A 7.6 magnitude earthquake shook the west coast of Mexico on Monday, coincidentally on the same day that two previous major quakes had rattled the country years before.
There were no immediate reports of major damage from the quake, which hit at 1:05 p.m. local time, the U.S. Geological Survey said. One person was killed in the port city of Manzanillo, Colima, when a wall collapsed at a mall, according to President Andrés Manuel López Obrador.
The U.S. Tsunami Warning Center said a tsunami was possible along parts of the Mexican coastline within about 200 miles of the quake epicenter, but there was no threat for the U.S. West Coast including California and Hawaii, Weather.com reported.
The USGS said the quake was centered 23 miles southeast of Aquila near the boundary of the Colima and Michoacan states and at a depth of 9.4 miles.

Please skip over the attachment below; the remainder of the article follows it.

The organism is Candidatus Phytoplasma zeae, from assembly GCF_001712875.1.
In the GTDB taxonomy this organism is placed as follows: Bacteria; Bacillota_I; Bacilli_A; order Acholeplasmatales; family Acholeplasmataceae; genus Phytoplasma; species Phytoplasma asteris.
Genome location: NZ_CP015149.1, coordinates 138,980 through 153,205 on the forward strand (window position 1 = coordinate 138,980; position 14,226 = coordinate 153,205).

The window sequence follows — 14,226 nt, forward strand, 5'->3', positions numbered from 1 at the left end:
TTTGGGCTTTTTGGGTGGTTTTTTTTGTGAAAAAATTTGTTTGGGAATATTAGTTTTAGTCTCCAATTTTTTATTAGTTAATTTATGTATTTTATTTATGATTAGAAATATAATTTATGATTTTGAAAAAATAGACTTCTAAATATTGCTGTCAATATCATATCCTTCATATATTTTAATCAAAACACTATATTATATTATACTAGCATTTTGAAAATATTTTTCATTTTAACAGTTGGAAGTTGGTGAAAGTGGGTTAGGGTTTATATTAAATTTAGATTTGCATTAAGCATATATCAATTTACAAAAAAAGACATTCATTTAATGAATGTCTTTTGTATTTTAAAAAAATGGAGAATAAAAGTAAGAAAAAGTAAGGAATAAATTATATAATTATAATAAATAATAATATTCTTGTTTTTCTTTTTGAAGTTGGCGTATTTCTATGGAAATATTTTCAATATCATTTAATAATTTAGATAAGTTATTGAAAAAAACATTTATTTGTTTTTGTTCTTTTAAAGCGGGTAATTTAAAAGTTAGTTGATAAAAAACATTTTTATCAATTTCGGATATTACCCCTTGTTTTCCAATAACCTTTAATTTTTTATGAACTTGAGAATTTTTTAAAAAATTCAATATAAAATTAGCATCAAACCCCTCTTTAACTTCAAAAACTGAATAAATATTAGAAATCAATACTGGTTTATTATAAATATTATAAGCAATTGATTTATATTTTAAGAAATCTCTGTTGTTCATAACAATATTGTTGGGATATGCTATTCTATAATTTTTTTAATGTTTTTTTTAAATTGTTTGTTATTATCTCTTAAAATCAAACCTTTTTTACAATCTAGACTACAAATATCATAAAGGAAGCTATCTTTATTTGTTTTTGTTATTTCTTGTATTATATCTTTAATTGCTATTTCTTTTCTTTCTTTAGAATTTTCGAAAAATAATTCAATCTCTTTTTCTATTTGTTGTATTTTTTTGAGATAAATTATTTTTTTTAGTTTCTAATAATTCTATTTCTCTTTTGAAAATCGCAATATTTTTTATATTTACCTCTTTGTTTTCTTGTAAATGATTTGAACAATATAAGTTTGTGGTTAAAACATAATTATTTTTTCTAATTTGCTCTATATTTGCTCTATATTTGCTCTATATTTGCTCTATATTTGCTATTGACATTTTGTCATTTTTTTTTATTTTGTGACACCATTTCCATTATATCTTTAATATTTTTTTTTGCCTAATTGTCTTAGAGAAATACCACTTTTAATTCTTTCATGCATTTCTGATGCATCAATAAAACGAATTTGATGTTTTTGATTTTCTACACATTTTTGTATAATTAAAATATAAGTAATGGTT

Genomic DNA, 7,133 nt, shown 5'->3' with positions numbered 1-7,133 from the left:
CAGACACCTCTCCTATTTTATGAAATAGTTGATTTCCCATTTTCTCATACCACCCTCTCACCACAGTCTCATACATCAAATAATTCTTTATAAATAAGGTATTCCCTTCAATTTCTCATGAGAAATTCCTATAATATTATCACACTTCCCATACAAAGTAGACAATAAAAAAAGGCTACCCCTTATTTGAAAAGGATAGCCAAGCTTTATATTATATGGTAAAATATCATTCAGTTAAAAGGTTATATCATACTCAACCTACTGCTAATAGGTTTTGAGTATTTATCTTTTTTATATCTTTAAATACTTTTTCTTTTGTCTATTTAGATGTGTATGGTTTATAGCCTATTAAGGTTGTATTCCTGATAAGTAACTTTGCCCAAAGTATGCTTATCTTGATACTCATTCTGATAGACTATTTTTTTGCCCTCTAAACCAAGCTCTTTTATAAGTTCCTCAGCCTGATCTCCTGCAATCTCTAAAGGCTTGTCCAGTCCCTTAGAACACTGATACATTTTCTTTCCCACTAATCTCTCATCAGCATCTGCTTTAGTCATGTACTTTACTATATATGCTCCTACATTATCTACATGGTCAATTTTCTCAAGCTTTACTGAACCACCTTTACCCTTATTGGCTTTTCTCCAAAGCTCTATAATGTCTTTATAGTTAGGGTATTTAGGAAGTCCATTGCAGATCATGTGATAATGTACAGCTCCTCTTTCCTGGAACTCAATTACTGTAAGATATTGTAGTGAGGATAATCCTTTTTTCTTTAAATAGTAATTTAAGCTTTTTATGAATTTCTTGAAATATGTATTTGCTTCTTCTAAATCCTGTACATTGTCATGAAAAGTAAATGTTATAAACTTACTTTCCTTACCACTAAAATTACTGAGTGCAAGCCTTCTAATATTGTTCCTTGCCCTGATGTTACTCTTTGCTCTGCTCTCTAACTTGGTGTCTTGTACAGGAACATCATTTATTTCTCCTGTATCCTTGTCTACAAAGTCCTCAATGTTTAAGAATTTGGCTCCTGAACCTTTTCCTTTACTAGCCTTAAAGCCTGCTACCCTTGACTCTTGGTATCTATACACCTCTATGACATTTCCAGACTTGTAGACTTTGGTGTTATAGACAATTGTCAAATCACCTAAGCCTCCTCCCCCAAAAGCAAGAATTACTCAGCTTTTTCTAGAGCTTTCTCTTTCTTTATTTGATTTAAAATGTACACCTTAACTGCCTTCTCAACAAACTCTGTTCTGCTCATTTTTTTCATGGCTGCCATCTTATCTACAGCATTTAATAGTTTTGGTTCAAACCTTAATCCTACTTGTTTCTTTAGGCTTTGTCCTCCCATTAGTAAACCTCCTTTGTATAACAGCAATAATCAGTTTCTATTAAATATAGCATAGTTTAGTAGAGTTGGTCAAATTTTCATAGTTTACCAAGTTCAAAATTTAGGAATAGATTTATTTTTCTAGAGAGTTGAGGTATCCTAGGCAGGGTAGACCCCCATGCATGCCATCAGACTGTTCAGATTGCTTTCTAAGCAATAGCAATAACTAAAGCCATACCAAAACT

Michoacan’s Public Security department said there were no immediate reports of significant damage in that state beyond some cracks in buildings in the town of Coalcoman.
Irlanda Villa, of coastal Coahuayana, near the border with Colima, said some walls had fallen, but the big fear was that a tsunami would follow. “We were afraid the sea would go out, but in the end everything is fine.”
Mexico City Mayor Claudia Sheinbaum also tweeted that there were no reports of damage in the capital.
The quake hit on the same day as major quakes in 1985 and 2017. Alarms for Monday’s quake came less than an hour after alarms sounded in a nationwide earthquake simulation to mark the previous quakes.
“This is a coincidence,” that this is the third Sept. 19 earthquake, said U.S. Geological Survey seismologist Paul Earle. “There’s no physical reason or statistical bias toward earthquakes in any given month in Mexico.”
As many as 10,000 people were killed in the 1985 temblor, a magnitude 8.0 that struck near Mexico City. The 2017 quake, a magnitude 7.1, killed about 370 people and caused heavy damage in the Mexican states of Puebla and Morelos.
Contributing: The Associated Press